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Fourth of July -- One Veteran's Thoughts

Posted by Give an Hour Admin on July 3, 2015 1:15 PM EDT
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Written for the Huffington Post by Give an Hour board member Justin Constantine

The Fourth of July seems like a pretty straightforward holiday: We celebrate America's independence and its commitment to freedom. But this year in particular it seems like the trouble is in the details.

As a Marine who was wounded in Iraq, I had a lot of time during my recuperation to think about what our nation's values mean. I've always believed that America was not a perfect country but one that was on a path of improving itself and striving to live up to its cherished ideals. Our own Declaration of Independence only guarantees "the pursuit of Happiness," after all, not happiness itself.

But some recent events have made me wonder how hard we are trying.

In Iraq and Afghanistan, we struggled to ensure that everyday people had the opportunity to vote, yet here at home we institute voter ID laws that raise significant barriers for some voters. We lamented the treatment of women in the Middle East, yet in America women still earn less than 80 cents for every dollar earned by men. We worked hard to convince the Shi'ites and Sunnis to work together, yet the reaction of some in our country to the Supreme Court's ruling about same-sex marriage shows that not everyone considers all of God's children to be equal.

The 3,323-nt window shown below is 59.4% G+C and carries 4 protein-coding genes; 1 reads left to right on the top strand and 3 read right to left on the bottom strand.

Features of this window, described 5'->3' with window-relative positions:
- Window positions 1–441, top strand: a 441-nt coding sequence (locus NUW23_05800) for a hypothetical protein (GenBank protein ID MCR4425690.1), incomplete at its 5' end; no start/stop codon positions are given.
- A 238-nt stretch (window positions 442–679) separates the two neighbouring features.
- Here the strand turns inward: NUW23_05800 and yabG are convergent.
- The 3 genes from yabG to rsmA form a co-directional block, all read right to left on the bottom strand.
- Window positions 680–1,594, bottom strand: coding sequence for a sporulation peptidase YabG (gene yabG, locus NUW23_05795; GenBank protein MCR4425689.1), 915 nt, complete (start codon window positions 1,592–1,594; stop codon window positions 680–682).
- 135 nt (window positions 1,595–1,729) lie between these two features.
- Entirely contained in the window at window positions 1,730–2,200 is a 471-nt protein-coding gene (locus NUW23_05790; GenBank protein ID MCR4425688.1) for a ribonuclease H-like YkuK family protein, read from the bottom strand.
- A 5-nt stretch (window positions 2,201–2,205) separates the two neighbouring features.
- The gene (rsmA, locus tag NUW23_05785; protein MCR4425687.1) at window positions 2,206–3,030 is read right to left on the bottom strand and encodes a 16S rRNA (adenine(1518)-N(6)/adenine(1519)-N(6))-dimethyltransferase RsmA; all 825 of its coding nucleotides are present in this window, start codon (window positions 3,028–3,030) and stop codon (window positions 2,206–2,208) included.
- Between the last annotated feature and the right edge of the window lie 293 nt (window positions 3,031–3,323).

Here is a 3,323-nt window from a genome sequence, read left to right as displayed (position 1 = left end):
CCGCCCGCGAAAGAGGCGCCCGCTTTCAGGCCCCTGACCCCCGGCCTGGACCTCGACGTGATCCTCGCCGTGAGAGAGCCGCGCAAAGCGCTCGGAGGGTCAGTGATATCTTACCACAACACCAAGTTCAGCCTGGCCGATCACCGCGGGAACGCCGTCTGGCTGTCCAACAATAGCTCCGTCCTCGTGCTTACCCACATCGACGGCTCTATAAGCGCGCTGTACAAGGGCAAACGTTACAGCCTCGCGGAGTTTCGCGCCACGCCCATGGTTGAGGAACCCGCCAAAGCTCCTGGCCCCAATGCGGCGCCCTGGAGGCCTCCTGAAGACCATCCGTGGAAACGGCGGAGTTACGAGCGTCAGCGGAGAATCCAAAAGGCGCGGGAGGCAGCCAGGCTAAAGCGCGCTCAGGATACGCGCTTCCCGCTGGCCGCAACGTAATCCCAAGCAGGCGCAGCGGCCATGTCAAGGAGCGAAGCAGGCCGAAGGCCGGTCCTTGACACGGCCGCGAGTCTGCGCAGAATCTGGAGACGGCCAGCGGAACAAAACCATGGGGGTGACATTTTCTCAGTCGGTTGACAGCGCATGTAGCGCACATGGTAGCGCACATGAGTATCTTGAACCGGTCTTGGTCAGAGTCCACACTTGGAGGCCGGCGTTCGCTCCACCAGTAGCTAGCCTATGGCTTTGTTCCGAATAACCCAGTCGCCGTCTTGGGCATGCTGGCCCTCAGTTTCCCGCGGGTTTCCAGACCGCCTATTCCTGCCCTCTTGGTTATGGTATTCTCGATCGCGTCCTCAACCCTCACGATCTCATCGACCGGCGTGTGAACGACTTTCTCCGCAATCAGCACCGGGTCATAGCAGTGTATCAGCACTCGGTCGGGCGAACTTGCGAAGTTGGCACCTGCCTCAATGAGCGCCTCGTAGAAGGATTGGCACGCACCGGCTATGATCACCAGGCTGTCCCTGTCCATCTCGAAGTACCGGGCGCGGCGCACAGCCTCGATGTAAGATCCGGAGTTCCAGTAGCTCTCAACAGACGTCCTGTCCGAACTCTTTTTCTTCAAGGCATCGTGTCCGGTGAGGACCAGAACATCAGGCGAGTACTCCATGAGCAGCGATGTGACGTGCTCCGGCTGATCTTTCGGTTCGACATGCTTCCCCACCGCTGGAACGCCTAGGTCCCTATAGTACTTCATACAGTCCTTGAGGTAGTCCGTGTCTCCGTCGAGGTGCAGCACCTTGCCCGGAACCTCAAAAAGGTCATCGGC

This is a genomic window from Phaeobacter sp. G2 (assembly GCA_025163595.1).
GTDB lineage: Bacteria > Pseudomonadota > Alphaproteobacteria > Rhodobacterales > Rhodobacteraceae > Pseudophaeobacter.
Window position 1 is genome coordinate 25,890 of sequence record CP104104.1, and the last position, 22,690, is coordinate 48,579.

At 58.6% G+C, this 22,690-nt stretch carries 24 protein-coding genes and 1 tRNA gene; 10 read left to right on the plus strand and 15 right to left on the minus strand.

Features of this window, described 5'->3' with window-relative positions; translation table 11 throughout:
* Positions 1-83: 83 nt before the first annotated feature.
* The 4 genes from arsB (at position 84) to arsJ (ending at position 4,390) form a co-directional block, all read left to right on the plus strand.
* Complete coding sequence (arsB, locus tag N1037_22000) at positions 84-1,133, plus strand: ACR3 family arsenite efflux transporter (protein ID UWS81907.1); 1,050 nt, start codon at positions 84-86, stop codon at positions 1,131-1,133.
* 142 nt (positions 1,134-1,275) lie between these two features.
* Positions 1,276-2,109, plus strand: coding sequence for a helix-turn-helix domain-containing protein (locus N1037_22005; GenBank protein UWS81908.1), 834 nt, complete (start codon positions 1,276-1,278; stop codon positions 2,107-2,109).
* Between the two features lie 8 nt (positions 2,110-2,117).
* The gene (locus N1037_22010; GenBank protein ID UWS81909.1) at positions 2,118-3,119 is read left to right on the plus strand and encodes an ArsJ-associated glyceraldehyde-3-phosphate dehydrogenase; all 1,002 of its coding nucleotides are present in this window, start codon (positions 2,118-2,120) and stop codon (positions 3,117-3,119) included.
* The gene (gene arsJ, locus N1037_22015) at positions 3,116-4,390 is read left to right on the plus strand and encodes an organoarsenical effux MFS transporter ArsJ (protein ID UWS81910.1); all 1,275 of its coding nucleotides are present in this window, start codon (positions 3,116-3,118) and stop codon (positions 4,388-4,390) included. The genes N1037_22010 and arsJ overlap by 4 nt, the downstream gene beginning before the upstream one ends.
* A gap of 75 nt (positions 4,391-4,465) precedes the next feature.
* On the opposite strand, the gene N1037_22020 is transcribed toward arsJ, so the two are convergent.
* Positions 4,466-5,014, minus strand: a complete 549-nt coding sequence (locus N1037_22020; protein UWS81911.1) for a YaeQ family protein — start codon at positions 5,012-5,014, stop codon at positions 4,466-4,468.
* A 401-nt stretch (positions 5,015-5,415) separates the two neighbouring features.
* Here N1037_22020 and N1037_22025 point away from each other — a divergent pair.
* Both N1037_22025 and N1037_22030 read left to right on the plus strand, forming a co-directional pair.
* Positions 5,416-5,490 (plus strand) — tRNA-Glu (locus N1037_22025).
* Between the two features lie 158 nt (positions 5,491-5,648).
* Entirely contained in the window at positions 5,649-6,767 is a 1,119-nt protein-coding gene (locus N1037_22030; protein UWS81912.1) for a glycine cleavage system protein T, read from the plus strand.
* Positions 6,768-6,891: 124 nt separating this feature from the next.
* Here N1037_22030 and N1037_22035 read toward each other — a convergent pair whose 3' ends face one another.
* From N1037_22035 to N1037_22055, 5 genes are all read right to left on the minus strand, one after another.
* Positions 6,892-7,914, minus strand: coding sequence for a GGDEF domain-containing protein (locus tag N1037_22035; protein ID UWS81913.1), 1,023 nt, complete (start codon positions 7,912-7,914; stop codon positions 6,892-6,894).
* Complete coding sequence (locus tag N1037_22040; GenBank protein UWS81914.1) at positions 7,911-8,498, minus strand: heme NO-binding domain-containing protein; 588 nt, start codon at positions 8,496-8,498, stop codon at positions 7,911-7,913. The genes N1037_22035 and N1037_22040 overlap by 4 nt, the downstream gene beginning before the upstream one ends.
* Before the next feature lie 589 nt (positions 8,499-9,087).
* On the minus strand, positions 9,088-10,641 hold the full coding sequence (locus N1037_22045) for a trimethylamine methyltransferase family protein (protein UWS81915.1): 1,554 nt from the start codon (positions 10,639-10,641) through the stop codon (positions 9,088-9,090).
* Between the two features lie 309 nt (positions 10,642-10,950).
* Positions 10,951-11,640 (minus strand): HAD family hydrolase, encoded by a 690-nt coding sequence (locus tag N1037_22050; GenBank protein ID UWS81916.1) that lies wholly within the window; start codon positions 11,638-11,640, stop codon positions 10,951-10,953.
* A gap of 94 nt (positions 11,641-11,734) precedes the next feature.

America remains a work in progress. But we are striving to be what presidents Reagan and Obama have both called "the shining city on the hill."

Just like anything else worth having in life, our American ideals require constant care and attention. In fact, our Founding Fathers envisioned that we could continue to take such action - that is why they designed a process for constitutional amendments, a system of checks and balances, and a vibrant democratic process. They understood that America will always be a work in progress, and that is a good thing.

Internationally, then, America must continue to lead by example, to show the world that we never stop striving. During my patrols in Iraq, I thought that freedom for Iraqis meant something as basic as not being persecuted by their government or harassed by insurgent forces. But it does not stop there. Freedom is woven into the fabric of our everyday lives: how we choose to worship, where we choose to live, what we choose to do.

President Abraham Lincoln said that, "The world has never had a good definition of the word liberty, and the American people, just now, are much in want of one. We all declare for liberty; but in using the same word we do not all mean the same thing."

As we approach July 4, I've been thinking more about my own definition of our American ideals, trying to resolve the conflicting aspects of our diverse country.

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